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Empirically-derived internalizing psychopathology factors are linked to structural brain imaging data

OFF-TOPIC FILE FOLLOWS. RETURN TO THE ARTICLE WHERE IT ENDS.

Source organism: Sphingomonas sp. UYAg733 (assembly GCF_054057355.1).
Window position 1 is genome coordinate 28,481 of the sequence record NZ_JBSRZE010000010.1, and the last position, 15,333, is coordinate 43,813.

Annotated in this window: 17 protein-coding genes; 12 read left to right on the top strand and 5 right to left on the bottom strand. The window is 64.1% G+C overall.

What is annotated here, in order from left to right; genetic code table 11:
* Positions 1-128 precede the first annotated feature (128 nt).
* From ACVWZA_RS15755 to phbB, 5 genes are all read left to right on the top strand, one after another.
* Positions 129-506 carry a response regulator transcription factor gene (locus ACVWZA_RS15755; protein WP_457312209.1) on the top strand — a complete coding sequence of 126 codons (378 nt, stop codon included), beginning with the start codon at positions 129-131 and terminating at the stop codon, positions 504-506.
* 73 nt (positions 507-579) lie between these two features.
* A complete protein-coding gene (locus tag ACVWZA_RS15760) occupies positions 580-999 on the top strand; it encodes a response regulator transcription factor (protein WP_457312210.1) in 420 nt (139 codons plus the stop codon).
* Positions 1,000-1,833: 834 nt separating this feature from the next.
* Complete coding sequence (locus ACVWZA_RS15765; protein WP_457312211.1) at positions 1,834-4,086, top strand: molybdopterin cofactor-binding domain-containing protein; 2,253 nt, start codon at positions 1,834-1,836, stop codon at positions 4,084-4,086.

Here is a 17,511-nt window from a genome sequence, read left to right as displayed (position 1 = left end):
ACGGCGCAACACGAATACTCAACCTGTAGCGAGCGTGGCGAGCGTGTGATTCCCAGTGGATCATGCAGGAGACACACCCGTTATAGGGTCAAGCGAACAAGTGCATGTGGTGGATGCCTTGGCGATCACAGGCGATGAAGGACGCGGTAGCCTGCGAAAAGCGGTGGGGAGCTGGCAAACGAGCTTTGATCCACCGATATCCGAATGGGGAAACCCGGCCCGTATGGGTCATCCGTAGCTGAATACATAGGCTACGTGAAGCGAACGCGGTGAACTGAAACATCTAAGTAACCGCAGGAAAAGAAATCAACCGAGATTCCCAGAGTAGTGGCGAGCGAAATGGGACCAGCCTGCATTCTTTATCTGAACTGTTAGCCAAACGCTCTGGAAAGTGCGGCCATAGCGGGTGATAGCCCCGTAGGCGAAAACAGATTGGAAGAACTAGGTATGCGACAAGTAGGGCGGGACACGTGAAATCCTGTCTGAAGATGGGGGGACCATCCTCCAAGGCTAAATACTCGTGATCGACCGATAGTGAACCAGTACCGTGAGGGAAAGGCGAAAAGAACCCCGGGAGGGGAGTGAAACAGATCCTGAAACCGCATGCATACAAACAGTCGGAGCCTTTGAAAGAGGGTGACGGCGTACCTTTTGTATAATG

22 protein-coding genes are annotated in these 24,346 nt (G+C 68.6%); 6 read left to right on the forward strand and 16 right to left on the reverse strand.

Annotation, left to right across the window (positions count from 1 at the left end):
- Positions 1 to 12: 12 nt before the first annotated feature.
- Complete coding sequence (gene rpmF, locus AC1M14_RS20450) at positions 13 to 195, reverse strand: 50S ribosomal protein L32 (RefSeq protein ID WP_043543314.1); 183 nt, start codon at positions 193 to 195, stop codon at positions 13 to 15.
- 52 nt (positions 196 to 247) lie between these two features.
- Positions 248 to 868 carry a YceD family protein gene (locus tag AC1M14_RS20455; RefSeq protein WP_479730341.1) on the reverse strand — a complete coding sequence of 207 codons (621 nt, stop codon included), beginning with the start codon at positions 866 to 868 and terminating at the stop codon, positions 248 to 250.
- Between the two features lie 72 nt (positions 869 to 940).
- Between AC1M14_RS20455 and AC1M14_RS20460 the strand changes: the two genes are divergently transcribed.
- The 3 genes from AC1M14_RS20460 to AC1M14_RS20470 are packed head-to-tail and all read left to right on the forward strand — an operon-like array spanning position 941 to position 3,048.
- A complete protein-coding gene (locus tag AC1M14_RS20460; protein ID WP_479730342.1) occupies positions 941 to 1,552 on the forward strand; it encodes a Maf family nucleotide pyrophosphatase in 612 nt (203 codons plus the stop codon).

Empirically-derived, dimensional models of psychopathology hold great promise compared to categorical diagnoses, but empirical data on their utility in still limited. The current research aimed to evaluate the extent to which the associations between structural gray matter and psychopathology is explained by empirically-derived dimensions of psychopathology and diagnostic categories. Participants included 478 6-to-10-year-olds (Mage = 8.58; 64.9% male) from the Healthy Brain Network. A series of confirmatory factor models were fitted to data on lifetime psychiatric symptom counts assessed with the Kiddie Schedule for Affective Disorders and Schizophrenia. Internalizing factors and diagnoses were included in regressions to predict T1 structural MRI GM volume. A two-factor solution including fear and distress fit the data well. Distinct neuroanatomical correlates for internalizing subfactors emerged. For example, an effect for fear (β = -.25) but not distress (β = .15) emerged when predicting hippocampal volume but neither dimension evidenced a meaningful association with amygdala volume. The addition of none of the individual categorical diagnoses improved model fit. Results underscore the potential for empirically-derived dimensional models of psychopathology to interface with neurobiological systems. Given the recent development of the HiTOP model, an integrative, empirically-derived dimensional model of psychopathology now exists to support these pursuits.